A prior study that evaluated the efficacy of ETV-TDF combination therapy in CHB patients pretreated with antiviral drugs showed that 51 of 57 patients (89.5%) achieved undetectable HBV DNA during the rescue therapy [3].

An appropriate combination of the most potent drugs with high genetic barriers and compensatory cross-resistance profiles, such as ETV and TDF, is necessary for these difficult-to-treat patients. Therefore, ETV-TDF combination therapy should be considered the treatment of choice in such patients to achieve early and sustained viral suppression.

Treating patients infected with HBV strains resistant to ETV with combination therapy with ETV plus TDF can have an additional benefit over TDF monotherapy, especially with regard to a reduced risk of developing subsequent resistance.


This case emphasises the importance of screening for an occult HBV infection, in addition to the routine viral screening done before any immunosuppressive therapy or immunotherapy. This case also portrays the efficacy, safety & utility of combined anti-viral therapy of Tenofovir Alafenamide with Entecavir in HBV reactivation leading to ACLF. This case also shows the utility of plasmapheresis in ACLF not only as a bridge to transplantation but also as a component of treatment in ACLF with combined-antiviral therapy.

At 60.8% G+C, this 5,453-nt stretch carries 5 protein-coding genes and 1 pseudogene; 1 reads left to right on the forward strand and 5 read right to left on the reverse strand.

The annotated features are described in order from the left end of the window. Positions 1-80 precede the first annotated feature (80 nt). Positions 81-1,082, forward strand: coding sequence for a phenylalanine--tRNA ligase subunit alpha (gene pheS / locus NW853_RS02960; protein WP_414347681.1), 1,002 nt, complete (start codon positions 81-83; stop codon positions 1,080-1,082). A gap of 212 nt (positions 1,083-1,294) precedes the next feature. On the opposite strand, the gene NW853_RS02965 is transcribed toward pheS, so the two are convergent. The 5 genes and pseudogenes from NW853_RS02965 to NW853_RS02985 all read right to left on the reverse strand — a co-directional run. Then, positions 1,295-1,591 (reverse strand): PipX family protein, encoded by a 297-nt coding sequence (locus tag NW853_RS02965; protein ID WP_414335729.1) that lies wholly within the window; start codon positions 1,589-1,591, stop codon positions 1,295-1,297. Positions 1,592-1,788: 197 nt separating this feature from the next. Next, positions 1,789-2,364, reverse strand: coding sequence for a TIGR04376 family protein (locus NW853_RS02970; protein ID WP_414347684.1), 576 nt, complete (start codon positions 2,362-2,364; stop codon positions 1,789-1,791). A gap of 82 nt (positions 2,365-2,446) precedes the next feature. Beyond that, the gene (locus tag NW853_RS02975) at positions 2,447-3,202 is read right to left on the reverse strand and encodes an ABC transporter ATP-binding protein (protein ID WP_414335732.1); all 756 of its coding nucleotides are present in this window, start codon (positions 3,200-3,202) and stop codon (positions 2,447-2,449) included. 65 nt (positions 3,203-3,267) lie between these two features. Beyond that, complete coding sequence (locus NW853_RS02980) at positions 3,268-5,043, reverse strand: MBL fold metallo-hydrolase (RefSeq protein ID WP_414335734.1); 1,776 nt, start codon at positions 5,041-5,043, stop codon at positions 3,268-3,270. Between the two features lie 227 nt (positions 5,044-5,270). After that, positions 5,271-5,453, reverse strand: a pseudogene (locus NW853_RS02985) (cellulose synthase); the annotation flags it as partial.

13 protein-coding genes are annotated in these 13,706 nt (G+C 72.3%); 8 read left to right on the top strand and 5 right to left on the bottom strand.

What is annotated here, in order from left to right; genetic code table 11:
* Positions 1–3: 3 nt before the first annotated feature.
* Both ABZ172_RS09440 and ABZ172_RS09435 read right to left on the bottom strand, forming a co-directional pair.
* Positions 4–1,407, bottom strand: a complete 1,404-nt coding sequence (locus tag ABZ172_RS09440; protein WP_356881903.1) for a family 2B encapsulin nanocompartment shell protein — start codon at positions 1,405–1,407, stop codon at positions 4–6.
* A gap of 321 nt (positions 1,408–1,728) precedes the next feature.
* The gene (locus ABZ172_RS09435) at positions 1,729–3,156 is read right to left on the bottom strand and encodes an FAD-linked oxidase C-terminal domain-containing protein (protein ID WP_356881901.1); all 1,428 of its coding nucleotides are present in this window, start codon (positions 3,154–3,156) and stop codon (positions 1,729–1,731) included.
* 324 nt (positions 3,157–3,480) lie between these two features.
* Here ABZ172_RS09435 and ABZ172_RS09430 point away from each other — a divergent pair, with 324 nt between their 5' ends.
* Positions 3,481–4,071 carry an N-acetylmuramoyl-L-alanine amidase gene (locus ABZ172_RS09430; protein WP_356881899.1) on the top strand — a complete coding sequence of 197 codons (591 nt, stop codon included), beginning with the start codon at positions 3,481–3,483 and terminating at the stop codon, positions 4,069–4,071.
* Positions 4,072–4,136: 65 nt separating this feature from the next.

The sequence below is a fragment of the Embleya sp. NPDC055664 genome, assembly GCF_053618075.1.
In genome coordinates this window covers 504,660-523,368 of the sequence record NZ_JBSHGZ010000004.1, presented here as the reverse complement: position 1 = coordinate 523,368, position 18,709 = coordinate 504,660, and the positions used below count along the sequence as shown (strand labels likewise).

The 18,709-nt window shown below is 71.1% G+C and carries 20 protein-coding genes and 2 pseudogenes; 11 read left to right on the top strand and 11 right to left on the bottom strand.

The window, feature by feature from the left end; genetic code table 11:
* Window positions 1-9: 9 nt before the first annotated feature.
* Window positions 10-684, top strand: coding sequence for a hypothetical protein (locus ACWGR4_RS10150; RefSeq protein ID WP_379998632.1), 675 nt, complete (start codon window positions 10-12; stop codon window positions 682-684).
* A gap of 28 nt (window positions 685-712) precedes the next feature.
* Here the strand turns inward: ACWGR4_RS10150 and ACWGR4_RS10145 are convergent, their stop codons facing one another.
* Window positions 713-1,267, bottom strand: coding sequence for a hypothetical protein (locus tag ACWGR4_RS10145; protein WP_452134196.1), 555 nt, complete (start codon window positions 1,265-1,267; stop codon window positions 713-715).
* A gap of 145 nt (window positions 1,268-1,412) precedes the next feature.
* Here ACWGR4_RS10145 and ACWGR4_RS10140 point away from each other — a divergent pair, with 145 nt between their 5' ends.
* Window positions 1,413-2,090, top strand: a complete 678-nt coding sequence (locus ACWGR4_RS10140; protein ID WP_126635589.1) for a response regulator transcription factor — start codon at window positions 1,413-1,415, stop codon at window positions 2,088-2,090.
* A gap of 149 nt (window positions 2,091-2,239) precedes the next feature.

1. European Association for the Study of the Liver. 2012. EASL clinical practice guidelines: Management of chronic hepatitis B virus infection. J. Hepatol. 57:167-185.
  2. Efficacy of Entecavir-Tenofovir combination therapy for chronic hepatitis b patients with multidrug-resistant strains.Antimicrob Agents Chemother.


  3. Petersen J, et al. 2012. Entecavir plus tenofovir combination as rescue therapy in pre-treated chronic hepatitis B patients: an international multicenter cohort study. J. Hepatol. 56:520-526.

Dr. S. Vadivel Kumaran

Gastroenterologist And Hepatologist

Balaji Kirushnan

Dr. Balaji Kirushnan



Dr. R. Balasubramaniyam

Chief Nephrologist